The AIDS pandemic has led to the illness and death of millions of adults, and has also resulted in millions of orphans. This study examines the context of schooling and sexual debut among a particularly vulnerable group, adolescent orphan girls in Zimbabwe. The study uses a rigorous randomized controlled trial design to test whether modest support can retain orphan girls in school through the transition to high school and whether religious schooling adds greater protection than secular schooling for HIV risk behaviors. The Methodist Church provides an important infrastructure for education, as well as services for orphans, in Zimbabwe. The study specifically focuses on young female orphans because of their greater likelihood of HIV infection, greater likelihood of school dropout, and greater vulnerability to sexual abuse due to loss of parental protection.
Specific aims for the proposed study are: 1) To test experimentally whether modest assistance can help orphan girls stay in school through the transition to high school, and whether attending a church-run high school is more protective against HIV risk behaviors than attending a secular school; 2) To compare the content and consistency of sex and HIV-related messages taught through church-sponsored versus secular secondary schools; and 3) To examine how female orphans perceive HIV messages from church-sponsored compared to secular secondary schools, and to explore the context in which the girls make decisions about sexual behavior.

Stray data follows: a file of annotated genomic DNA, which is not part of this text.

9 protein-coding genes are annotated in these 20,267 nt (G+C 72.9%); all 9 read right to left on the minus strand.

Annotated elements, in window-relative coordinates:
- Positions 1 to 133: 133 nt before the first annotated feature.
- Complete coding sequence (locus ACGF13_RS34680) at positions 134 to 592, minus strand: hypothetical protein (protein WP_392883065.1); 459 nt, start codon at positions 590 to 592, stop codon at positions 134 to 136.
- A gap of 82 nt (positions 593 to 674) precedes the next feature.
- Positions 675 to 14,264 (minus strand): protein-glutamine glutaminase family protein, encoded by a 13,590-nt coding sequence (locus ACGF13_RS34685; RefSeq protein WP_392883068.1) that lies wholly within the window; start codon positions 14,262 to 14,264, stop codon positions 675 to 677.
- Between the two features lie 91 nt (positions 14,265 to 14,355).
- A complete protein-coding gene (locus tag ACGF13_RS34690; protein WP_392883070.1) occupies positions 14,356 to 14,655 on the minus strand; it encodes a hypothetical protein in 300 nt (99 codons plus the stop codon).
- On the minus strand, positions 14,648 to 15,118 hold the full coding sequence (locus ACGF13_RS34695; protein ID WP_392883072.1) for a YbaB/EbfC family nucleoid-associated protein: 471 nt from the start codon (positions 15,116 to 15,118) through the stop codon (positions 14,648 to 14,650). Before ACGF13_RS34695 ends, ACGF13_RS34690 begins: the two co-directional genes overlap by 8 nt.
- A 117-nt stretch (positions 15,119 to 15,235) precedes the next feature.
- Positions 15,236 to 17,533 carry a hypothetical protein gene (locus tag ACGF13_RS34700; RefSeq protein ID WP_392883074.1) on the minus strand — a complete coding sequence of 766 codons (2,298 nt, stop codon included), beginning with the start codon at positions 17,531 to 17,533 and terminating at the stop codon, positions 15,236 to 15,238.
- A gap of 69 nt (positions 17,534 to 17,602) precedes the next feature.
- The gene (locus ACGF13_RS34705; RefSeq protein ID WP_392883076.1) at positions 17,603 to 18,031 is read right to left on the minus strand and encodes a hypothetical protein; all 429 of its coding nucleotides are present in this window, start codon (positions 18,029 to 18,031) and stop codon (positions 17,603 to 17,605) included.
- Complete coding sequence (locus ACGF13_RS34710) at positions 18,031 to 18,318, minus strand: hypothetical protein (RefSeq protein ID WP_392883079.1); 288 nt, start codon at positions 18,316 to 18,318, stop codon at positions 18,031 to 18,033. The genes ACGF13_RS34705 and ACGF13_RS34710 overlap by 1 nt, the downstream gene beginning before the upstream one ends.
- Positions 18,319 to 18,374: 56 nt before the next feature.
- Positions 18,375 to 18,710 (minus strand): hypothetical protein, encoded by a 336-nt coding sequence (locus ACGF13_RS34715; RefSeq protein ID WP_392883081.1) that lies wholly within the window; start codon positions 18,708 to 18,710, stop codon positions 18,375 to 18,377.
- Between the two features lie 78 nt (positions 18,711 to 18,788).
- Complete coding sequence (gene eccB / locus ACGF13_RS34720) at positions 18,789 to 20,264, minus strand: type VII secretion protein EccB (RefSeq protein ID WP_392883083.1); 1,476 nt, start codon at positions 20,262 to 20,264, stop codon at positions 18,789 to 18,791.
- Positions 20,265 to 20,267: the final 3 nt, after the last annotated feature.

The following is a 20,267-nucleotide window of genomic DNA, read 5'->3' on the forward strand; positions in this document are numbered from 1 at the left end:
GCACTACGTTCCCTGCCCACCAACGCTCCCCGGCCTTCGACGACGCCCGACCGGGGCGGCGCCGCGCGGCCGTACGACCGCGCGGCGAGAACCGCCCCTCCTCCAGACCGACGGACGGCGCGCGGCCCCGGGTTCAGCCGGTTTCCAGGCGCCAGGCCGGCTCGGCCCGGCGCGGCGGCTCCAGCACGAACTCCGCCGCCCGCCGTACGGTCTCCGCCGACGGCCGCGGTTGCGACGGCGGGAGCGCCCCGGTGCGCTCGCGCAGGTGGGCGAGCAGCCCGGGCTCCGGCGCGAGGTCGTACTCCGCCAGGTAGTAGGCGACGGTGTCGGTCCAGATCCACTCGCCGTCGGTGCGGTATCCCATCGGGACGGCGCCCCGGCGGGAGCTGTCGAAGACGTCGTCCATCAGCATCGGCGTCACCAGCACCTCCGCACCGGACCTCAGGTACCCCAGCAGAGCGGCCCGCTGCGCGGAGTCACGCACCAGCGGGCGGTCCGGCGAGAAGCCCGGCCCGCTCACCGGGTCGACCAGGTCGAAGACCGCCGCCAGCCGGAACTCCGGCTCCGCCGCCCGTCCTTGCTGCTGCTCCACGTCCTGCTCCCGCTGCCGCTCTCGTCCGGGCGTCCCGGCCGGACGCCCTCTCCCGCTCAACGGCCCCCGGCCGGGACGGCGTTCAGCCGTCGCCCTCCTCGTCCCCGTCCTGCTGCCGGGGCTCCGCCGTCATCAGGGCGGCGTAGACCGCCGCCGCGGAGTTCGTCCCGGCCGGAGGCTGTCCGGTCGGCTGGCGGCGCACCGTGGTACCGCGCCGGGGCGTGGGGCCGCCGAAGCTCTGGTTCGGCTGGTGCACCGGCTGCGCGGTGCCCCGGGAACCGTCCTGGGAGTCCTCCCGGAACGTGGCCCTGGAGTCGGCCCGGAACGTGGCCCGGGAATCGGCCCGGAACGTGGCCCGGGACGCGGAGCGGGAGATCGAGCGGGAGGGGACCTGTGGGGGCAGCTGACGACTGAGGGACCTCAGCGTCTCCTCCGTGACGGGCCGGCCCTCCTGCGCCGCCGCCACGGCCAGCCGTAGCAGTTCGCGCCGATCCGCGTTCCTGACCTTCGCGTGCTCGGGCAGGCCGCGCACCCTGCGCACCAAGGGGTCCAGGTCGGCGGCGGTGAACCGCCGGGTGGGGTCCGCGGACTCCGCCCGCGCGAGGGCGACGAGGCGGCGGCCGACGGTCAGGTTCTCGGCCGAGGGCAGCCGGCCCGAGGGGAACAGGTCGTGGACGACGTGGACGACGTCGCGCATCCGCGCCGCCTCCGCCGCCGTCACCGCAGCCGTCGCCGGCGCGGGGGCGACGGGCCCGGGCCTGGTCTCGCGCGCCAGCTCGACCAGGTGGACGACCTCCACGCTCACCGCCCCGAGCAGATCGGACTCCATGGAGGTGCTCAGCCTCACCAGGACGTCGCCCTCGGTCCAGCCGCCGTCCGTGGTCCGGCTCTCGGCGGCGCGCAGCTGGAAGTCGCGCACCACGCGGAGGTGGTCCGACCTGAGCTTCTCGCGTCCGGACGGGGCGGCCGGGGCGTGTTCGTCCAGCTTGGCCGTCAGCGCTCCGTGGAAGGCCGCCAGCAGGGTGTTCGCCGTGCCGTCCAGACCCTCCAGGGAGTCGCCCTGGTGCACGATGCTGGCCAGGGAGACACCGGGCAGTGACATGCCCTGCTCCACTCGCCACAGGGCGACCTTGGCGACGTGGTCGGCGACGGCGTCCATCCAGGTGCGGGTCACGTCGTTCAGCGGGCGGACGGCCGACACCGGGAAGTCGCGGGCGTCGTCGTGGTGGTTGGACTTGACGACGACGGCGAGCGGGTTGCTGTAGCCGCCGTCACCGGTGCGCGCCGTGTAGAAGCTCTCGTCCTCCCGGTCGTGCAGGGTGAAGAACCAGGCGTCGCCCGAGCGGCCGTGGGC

For Aim 1, methods include use of an experimental design and self- administered surveys completed by orphan adolescent girls in Manicaland Province, Zimbabwe.
For Aims 2 and 3, concept mapping techniques are used to gather and analyze information from adults (church personnel, teachers and administrators) and orphan teen girls. Research activities will be jointly conducted by U.S. and Zimbabwean collaborators. The research addresses a problem of the highest public health significance. HIV prevalence in Zimbabwe is among the highest in the world, as is the proportion of AIDS orphans. The study will contribute to the knowledge base concerning the extent and nature of religious organizations' involvement in HIV-related activities, mechanisms by which the United Methodist Church and its schools influence orphan risk and protective factors, and the context in which young Zimbabwean women make decisions about sex. ? ? ?
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